Tuesday 30 December 2014

December 30 - King George Island, Bransfield and Gerlache Strait

We arrived off Frei base about 4:30 AM and Iggy, Robin and Chris took care of the medivac, with the plan arriving as scheduled at 6:30 AM. We were soon on our way back south.  It was extremely lucky that the weather was so good, there were no visibility problems for the plane and everything went very smoothly.  
Chilean base Frei on King George Island.
Scheduled lectures went ahead and the recap from last night was given at 11. Passengers were told the plan for today was to head straight down the Bransfield Strait, through the Gerlache with the expectation of being off Paradise Bay early tomorrow morning for zodiac operations starting at 5 AM!  (for us that means a wake-up time of 4:30, but the zodiac drivers will be up around 3 AM).

Rory Martin (one of the zodiac drivers) in the zodiac storage area.
In the meantime... we headed south to spectacular views, including views of the 2000 m peaks of the peninsula.  We passed a few hump back whales, then more, then more....   then we went dead slow near a group of about 6 - 8 humpbacks that were bubble netting.   We watched them for about 30 minutes, then headed on-ward.  
Two of the numerous hump backs around the ship.
 Those of us on deck headed back to our rooms only to be called back to the deck half and hour later as a large iceberg with penguins was spotted and the captain brought us very close.  We watched the penguins shoot out of the water, as they clawed their way to the upper surface of the iceberg.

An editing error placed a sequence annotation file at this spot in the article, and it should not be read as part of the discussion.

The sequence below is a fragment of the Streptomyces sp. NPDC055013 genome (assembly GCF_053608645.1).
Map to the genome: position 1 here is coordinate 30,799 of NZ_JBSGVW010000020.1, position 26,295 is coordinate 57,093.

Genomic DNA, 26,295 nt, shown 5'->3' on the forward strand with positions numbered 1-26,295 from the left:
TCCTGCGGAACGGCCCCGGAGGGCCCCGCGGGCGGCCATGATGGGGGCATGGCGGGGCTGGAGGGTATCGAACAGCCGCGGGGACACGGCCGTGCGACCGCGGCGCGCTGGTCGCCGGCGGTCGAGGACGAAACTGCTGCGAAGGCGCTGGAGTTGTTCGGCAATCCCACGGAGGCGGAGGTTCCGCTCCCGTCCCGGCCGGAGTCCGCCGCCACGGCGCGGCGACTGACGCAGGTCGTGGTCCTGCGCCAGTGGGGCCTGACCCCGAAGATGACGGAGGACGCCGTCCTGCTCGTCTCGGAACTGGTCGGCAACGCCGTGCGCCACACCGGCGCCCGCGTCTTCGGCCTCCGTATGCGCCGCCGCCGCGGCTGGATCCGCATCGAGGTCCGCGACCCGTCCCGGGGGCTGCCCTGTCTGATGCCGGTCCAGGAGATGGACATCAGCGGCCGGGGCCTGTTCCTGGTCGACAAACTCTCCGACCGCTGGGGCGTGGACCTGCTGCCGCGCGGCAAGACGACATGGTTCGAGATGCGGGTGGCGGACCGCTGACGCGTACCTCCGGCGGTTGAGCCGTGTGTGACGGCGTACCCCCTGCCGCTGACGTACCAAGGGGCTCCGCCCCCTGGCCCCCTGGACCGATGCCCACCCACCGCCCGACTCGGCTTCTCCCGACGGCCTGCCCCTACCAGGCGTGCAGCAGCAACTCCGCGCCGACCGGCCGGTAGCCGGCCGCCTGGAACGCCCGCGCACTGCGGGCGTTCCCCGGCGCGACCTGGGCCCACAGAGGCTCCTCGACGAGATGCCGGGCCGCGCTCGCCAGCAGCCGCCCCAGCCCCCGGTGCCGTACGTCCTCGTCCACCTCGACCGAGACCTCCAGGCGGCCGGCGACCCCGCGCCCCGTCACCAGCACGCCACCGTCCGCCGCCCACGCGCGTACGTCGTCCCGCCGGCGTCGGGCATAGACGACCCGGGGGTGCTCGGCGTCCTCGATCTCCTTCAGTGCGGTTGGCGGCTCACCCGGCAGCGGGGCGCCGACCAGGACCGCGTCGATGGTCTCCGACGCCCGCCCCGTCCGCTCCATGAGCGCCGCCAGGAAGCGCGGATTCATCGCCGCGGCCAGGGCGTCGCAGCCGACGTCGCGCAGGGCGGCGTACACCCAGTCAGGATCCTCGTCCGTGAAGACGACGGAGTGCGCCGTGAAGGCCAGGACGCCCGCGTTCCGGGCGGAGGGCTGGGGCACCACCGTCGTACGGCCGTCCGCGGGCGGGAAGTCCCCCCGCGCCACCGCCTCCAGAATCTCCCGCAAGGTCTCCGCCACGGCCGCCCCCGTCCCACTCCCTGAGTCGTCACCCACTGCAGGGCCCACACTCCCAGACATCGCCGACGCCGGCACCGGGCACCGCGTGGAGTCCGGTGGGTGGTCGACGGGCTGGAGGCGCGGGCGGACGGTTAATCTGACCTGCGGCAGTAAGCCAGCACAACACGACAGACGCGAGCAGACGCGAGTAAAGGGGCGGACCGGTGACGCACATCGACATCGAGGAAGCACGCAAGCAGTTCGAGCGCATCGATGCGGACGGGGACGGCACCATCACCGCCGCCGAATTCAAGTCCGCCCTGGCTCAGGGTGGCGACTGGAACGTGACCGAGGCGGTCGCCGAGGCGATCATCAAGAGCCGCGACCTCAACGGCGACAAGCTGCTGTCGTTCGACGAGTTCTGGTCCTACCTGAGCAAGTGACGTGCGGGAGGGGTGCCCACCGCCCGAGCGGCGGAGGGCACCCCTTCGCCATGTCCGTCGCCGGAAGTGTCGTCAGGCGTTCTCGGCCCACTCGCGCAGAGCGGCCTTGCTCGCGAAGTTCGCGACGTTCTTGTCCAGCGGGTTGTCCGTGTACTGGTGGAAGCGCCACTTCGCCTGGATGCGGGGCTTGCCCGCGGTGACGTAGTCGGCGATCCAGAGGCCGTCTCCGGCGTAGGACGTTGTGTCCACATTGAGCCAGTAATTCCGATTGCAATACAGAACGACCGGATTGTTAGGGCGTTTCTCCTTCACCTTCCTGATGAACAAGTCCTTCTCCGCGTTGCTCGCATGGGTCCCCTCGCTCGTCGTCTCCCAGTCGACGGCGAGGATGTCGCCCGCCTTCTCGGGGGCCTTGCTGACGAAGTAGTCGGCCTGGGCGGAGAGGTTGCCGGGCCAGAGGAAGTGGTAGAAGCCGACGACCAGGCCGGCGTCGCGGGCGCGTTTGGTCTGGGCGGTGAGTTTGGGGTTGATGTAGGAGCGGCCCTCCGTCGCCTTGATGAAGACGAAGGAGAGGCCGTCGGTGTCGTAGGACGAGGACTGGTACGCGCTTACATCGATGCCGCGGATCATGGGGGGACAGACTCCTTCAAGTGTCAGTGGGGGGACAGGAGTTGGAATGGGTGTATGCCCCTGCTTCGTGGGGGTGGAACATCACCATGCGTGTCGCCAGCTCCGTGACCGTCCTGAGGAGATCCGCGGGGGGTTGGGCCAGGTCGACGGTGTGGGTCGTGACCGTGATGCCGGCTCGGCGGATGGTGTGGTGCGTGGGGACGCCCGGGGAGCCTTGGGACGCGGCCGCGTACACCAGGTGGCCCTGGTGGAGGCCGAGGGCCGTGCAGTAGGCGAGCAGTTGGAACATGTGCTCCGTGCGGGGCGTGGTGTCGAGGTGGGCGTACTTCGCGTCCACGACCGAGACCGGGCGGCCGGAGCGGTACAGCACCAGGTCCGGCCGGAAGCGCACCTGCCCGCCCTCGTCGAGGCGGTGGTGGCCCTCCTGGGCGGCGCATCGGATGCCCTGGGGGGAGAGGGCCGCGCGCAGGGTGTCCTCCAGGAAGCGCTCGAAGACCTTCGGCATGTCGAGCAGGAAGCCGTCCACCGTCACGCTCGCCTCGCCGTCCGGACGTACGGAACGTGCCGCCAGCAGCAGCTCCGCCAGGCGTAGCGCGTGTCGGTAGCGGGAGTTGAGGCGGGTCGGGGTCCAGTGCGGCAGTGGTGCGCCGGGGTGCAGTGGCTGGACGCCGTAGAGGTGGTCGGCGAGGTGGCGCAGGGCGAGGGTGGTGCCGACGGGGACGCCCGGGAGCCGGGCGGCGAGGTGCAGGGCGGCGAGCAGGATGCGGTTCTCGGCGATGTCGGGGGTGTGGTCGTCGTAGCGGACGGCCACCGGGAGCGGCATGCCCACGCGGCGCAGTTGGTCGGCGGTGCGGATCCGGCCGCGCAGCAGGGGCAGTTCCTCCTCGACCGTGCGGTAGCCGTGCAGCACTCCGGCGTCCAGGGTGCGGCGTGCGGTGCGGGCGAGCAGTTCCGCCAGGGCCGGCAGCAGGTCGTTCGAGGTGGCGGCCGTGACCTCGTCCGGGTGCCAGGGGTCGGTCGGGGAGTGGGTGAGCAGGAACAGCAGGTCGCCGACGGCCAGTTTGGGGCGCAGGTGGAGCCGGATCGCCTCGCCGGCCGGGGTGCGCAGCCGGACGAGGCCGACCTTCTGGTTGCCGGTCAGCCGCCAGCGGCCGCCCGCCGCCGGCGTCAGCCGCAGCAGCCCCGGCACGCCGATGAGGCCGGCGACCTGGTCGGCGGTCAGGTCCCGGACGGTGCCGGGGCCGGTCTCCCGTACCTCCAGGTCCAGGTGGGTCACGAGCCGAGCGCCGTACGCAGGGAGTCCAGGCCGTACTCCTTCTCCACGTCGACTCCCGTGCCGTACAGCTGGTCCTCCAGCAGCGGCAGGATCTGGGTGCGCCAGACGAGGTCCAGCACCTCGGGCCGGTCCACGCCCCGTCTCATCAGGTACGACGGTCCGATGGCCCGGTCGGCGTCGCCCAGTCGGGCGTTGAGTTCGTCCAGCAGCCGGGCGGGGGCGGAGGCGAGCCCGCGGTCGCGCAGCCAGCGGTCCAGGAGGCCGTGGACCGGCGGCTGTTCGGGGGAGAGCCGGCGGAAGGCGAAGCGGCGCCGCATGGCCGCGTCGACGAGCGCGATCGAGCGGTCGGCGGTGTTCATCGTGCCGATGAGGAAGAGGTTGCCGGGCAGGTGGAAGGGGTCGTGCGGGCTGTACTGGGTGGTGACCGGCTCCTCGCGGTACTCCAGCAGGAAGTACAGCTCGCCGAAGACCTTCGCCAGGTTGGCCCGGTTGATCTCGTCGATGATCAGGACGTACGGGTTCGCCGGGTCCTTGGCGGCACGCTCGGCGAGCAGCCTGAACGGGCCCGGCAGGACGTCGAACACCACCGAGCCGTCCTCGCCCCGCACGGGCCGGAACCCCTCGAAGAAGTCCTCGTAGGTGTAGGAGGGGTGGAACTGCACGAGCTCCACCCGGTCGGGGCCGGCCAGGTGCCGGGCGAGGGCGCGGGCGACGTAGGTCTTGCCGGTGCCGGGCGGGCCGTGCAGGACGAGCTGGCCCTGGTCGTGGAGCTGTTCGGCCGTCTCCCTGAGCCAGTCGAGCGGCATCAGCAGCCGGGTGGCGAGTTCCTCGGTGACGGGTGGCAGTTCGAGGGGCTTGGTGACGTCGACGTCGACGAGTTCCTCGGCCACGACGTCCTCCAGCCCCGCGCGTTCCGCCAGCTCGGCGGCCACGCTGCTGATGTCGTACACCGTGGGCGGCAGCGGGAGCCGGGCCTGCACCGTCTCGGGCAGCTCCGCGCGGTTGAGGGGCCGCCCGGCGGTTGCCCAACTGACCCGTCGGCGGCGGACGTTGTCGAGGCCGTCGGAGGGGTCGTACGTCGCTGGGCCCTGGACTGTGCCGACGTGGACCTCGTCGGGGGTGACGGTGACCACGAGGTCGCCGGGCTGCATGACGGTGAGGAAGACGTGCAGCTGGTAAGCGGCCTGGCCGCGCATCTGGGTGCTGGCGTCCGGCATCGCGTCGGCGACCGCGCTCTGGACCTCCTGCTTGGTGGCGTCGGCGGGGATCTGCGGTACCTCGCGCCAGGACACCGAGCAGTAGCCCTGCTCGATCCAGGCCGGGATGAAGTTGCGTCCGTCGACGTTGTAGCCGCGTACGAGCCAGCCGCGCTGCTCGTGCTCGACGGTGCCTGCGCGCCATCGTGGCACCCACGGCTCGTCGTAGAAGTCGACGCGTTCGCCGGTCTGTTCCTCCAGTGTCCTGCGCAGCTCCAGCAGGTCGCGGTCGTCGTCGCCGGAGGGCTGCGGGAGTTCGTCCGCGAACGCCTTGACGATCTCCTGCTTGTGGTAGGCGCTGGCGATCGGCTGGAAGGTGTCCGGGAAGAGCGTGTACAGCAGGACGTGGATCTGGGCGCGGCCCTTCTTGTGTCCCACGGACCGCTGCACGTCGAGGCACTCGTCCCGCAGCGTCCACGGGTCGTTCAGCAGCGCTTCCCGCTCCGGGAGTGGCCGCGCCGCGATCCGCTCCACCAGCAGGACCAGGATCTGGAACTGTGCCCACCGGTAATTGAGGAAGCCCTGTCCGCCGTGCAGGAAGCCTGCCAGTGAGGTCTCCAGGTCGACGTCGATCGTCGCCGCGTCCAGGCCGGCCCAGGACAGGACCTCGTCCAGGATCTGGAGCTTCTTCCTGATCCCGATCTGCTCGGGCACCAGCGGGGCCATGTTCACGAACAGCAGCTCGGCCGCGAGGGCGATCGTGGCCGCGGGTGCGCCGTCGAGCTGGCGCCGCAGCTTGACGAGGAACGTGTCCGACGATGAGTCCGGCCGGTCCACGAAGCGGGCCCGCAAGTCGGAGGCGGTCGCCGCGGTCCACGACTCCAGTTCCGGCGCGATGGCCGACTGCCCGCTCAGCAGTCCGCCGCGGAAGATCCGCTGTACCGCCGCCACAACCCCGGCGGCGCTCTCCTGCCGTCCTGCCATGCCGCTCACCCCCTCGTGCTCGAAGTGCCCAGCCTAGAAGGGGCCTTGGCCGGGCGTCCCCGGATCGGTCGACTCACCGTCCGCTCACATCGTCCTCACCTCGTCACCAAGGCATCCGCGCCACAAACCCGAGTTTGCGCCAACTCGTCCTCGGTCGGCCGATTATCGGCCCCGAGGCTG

Chin Strap Penguins on an iceberg that had rolled - not mountains of the peninsula in the sunshine.

We then headed back to our cabins.  Maria now has enough paintings completed and formatted for sale that they were put on display in the shop and she will have a little "opening" tomorrow afternoon. We headed up to take a picture or two. 

Maria with her paintings.

We then headed out on deck and we were surrounded by whales.  I counted at least 14 at the surface around the rear of the ship.  It was very surreal. The ship is going fairly slowly, there is virtually no wind, the peaks rise precipitously out of the sea blanketed in massive amounts of ice - and there are all these whales, breaching, blowing, and swimming through the landscape. Amazing!!

Although not very visible in the photo, the foreground has more than a dozen whales surfacing.

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